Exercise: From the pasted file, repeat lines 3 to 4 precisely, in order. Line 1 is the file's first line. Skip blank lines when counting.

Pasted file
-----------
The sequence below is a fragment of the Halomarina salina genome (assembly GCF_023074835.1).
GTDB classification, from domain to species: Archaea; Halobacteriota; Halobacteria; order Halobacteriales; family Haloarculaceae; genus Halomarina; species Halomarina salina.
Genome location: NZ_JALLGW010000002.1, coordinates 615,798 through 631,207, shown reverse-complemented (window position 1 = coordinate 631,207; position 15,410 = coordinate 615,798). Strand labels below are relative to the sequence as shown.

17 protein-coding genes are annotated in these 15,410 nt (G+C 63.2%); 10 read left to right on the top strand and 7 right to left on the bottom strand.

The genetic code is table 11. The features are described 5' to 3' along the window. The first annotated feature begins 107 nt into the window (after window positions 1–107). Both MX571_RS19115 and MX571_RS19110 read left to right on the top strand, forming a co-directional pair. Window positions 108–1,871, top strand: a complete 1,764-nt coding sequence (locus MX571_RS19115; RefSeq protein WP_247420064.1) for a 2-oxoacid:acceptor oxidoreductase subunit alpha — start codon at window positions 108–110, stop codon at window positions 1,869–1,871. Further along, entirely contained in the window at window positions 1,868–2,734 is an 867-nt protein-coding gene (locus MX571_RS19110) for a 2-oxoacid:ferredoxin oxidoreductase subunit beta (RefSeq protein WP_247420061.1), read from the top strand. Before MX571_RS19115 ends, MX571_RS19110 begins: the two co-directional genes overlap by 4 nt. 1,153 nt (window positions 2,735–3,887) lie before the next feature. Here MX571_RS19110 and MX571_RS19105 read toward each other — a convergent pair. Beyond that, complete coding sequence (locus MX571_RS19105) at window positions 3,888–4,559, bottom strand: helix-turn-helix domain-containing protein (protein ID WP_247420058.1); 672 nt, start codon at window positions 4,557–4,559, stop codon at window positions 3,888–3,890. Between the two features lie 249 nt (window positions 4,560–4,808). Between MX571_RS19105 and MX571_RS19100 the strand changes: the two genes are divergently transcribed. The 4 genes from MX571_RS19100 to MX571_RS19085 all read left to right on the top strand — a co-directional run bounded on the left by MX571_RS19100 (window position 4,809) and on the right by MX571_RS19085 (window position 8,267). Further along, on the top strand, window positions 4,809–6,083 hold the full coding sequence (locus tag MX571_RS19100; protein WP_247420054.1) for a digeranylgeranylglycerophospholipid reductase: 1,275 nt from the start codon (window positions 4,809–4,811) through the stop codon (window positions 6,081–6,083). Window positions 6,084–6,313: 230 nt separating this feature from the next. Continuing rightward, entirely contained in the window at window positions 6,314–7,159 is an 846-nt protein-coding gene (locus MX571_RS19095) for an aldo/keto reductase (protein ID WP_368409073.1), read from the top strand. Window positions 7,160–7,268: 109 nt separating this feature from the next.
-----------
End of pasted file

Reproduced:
Genome location: NZ_JALLGW010000002.1, coordinates 615,798 through 631,207, shown reverse-complemented (window position 1 = coordinate 631,207; position 15,410 = coordinate 615,798). Strand labels below are relative to the sequence as shown.

17 protein-coding genes are annotated in these 15,410 nt (G+C 63.2%); 10 read left to right on the top strand and 7 right to left on the bottom strand.